assurance. His argument is that the focus is now on compliance with the requirements of
standards. This argument supports Abbott’s (1988) observation that there has been a
fundamental shift in society, and consequently in the professions, from legitimacy of
character to legitimacy of technique. In the twentieth century, character lost much ground to
science and technology with emphasis placed on rationality and objectivity. Velayathum
(2003) contends that professional examinations that focus on technical competence rather
than personal moral values are a reflection of this shift in the basis for professional
legitimacy.
I would argue that codes of ethics are a legitimation tool intended to convince the public that
the accountancy profession can still be trusted. I would further add that the contents of the
codes of ethics merely represent a checklist that professionals should mechanically comply
with.
Perhaps, unsurprisingly, in recent times, ethics has attracted considerable interest in
accounting education curricula debates (see Lehman, 1988; Gray et al., 1993; Loeb, 1994;
Puxty et al., 1994; Kerr and Smith, 1995). Traditionally, in both academic and professional
courses the teaching of ethics has been somewhat narrowly confined to professional codes of
ethics in auditing. It is only recently, that researchers have considered other areas such as
taxation and environmental accounting. Several writers have indicated that taxation has raised
a distinct set of ethical dilemmas for accountants engaged in tax practice. These include
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compliance, client advocacy for tax evasion and tax planning (Finn et al., 1988; Leung and
Cooper, 1995). However, not all academics prioritise the teaching of ethics in taxation.
Craner and Lymer (1999) found that 76.5 % of UK tax educators viewed a student’s ability to
carry out detailed computations an important aspect of their course objectives. This reflects a
focus on technique and competence, rather than the social implications of taxation. Chua
(1990 cited in Tan and Chua 2000, p. 261) found that 90% of the tax courses in Australasia
did not allocate any time to the teaching of ethics at the undergraduate level. In another
survey, Fry et al., (1998) found that only 60% of accountancy courses in New Zealand had an
ethics component. Some tax educators cite lack of space in the curriculum, a lack of time, lack
of current relevant materials as some of the reasons for not teaching the ethics of taxation
(Cohen and Pant, 1989; McNair and Milam, 1993). Most of the academic literature calls for
the inclusion of ethics in the accountancy curriculum.
There is now anecdotal evidence of the incorporation of ethical issues in a few academic
accounting and professional courses in the UK (Gowthorpe and Blake, 1998). There has
tended to be an ad hoc approach to the teaching of ethics in the UK, often depending mainly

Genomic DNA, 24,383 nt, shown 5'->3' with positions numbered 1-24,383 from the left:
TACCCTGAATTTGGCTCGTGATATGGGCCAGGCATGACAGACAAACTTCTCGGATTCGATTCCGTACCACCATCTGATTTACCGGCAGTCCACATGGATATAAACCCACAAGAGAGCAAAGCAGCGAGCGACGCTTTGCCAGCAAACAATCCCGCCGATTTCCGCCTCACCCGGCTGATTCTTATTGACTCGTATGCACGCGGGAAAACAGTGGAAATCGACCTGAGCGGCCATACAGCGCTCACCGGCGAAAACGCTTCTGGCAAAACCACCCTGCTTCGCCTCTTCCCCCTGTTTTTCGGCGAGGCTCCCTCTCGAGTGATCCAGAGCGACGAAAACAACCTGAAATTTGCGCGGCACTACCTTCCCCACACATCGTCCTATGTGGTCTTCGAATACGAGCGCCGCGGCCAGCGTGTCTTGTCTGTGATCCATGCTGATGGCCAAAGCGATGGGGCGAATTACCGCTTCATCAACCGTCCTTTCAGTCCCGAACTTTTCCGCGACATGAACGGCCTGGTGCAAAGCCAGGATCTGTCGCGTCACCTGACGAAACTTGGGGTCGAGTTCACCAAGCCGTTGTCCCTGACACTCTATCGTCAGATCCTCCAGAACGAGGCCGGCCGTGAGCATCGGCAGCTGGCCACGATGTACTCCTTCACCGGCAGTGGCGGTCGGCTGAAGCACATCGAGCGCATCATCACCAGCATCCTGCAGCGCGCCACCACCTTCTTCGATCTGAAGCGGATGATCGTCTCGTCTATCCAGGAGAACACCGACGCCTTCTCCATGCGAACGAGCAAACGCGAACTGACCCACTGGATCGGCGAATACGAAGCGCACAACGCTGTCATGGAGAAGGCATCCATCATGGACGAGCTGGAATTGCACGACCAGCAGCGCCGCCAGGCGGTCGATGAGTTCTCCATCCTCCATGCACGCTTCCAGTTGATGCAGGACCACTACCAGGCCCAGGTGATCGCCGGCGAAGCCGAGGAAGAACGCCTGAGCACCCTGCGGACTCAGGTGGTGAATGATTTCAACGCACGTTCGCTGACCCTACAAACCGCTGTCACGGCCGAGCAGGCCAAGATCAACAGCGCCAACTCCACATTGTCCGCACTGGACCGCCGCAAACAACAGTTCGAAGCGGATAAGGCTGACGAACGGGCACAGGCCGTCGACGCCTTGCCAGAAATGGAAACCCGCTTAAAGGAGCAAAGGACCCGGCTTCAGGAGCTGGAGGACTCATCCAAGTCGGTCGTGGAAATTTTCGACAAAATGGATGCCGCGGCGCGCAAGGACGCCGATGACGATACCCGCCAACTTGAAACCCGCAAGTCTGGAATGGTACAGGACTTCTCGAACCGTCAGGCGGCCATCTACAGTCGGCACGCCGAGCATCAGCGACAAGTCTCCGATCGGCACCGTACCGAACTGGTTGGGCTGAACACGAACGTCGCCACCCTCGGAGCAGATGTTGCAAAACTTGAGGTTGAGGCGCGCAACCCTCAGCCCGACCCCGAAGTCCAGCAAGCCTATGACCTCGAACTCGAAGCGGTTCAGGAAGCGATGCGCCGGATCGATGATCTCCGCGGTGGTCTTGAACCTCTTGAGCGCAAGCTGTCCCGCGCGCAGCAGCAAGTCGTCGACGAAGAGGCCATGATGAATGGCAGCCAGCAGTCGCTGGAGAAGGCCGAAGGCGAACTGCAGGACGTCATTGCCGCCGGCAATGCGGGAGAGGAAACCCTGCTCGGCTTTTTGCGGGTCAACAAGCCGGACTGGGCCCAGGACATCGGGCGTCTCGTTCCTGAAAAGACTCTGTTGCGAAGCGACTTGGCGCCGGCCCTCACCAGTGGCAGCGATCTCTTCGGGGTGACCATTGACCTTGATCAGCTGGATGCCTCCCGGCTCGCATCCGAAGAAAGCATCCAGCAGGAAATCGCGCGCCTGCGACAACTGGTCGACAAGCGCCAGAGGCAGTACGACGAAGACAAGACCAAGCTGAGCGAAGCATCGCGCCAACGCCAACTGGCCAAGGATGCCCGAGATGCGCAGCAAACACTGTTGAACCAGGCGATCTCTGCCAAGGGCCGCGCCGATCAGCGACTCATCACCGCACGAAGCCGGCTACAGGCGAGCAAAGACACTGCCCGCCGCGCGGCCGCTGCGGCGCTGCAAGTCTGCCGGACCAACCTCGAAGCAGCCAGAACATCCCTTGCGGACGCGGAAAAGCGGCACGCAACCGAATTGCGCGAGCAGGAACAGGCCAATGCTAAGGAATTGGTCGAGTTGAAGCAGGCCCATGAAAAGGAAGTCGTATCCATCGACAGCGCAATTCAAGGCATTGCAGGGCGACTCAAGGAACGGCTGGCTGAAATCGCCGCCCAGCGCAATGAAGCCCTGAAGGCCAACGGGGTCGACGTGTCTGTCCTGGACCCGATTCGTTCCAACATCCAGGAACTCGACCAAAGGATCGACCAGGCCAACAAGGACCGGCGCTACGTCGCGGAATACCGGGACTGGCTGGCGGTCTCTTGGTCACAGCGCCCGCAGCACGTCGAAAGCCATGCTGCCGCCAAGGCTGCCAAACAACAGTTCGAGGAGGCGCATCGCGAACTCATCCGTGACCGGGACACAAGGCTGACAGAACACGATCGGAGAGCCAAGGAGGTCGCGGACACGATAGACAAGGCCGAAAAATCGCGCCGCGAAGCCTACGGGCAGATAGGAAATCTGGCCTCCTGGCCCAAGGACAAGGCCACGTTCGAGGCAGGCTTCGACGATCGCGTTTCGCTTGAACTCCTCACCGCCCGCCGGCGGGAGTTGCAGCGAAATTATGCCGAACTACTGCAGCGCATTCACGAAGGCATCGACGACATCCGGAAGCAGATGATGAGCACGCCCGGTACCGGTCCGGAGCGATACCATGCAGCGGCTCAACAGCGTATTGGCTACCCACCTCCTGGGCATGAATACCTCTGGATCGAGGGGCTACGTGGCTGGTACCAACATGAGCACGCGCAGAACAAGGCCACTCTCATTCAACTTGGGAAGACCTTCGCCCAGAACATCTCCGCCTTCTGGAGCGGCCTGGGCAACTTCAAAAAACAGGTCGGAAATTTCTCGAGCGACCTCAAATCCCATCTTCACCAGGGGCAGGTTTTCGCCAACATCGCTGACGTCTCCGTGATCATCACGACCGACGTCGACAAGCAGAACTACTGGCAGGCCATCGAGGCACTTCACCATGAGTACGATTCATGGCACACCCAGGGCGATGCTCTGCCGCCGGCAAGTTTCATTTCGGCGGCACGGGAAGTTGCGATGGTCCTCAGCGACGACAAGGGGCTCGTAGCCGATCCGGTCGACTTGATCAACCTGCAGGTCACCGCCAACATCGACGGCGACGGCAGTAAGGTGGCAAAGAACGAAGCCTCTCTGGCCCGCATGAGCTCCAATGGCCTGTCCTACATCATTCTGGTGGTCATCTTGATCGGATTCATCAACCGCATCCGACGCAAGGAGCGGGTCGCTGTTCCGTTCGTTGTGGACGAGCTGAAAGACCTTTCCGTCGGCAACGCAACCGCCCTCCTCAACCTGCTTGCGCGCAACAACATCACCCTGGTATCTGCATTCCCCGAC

on the interests of the academics leading the courses. Recently there has been an interest by
some accounting academics to incorporate ethics under the rubric of environmental
accounting. In the 1990s environmental accounting gained ascendancy, against the backdrop
of criticisms by the Greenpeace Movement. The debate initially focused on pollution and was
later extended to corporate social responsibilities of businesses, such as conservation of
resources, health effects of certain production technologies on employees and communities.
However disclosure in this area by corporations has remained voluntary and is often done as a
public relations exercise. Several accounting academics do not see why they should privilege
environmental accounting (Gray and Collison 2002).
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Since 1988 about one third of the business colleges in the US have included the subject of
ethics in their curricula (the Association to Advance Collegiate Schools of Business).
However it has been claimed that the teaching of accounting ethics in the US mirrors the
relativistic, individualistic and materialistic approach (Bowie and Duska 1990; Brooks 1995).
These claims are unsurprising, because I consider ethics to be a situated practice. The values
they refer to reflect the ethos of capitalism, hence my argument that our institutional contexts
inform our ethical practices. In reference to business managers, Ulrich and Thielemann
(1993) claim that the ‘prevailing thinking pattern among managers is not ethical opportunism
or cynicism’ but ’economism’- that is, the ethical conviction that economically appropriate
action itself is ethically good. The classical economics school of thinking has thus influenced
our curriculum in businesses schools, our worldview and probably our perceptions of ethics. These studies also found that it is very rare to locate ethical matters in their
institutional and social contexts, an approach suggested under critical accounting.
After Enron there has been a revival of ethics in academic institutions. For example, Berkeley
established a Centre for Responsible Business followed by Harvard, which introduced a
compulsory ethics course on its MBA in 2003. Wharton followed by launching a PhD
programme on ethics and legal studies in 2004. Further to these developments, KPMG and
Alliance Capital Management funded the establishment of a Centre for Leadership and Ethics
at Columbia University (Cooper et al., 2005). However, Cooper et al. (2005) note that when
ethics is taught, the material is detached from the general curriculum whose dominant
discourse has been about competitive behaviour, profit maximisation, hence depicting an
ethics of survival of the fittest (Lehman, 1988). Reilly and Kyj (1990) echo similar
sentiments, to the effect that; marketing, finance and accounting personnel learn that proper
10
behaviour is defined in terms of its impact on the profits of the firm. My main concern is that
if the teaching of ethics is construed within the confines of capitalism, its efficacy in terms of
helping us prevent financial scandals might be compromised.